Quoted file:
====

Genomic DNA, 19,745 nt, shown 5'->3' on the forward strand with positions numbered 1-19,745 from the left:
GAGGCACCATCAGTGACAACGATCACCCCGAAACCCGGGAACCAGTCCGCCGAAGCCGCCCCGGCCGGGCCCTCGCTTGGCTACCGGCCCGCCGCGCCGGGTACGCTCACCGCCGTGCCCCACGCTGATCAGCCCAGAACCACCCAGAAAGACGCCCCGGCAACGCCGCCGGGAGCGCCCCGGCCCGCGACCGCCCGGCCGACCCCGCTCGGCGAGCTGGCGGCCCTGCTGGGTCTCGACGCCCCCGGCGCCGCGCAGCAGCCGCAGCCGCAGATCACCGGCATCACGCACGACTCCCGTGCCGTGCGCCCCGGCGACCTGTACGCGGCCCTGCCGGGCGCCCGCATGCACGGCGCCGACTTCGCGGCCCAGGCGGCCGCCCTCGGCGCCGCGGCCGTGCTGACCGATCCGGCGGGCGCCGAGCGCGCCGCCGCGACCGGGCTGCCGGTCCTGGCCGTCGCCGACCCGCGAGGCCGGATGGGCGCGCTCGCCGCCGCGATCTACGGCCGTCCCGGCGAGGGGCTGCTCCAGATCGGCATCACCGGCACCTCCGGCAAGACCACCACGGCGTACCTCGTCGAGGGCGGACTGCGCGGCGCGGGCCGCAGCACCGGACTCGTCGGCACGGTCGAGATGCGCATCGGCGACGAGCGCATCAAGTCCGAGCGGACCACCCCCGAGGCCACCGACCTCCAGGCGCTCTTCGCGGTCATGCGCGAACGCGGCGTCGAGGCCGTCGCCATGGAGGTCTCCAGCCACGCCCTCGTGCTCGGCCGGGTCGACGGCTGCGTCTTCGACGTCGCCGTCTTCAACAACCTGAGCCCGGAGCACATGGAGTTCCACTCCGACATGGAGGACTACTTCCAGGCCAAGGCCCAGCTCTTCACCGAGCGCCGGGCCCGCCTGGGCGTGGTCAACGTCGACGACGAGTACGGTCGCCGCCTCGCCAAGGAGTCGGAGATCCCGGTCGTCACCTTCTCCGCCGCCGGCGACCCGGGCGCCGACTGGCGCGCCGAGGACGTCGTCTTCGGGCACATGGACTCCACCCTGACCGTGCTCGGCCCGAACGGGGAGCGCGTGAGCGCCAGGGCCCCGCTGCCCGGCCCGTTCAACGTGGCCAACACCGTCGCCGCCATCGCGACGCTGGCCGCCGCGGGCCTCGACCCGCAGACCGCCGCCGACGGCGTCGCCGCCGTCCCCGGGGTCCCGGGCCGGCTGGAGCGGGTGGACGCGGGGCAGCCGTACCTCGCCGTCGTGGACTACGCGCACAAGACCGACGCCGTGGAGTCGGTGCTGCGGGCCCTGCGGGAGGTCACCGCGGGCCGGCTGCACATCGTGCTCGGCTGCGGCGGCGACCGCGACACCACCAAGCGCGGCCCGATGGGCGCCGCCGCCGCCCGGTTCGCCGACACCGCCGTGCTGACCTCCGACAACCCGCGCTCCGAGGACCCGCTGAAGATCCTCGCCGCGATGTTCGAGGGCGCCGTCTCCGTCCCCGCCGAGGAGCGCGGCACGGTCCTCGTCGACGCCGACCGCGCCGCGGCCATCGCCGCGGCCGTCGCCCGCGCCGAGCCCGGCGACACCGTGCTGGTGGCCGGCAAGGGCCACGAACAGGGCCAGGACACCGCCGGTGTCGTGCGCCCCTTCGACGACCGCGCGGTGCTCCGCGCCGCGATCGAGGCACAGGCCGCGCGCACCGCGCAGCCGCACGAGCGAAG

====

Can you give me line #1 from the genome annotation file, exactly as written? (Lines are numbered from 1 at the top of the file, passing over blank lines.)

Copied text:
Genomic DNA, 19,745 nt, shown 5'->3' on the forward strand with positions numbered 1-19,745 from the left: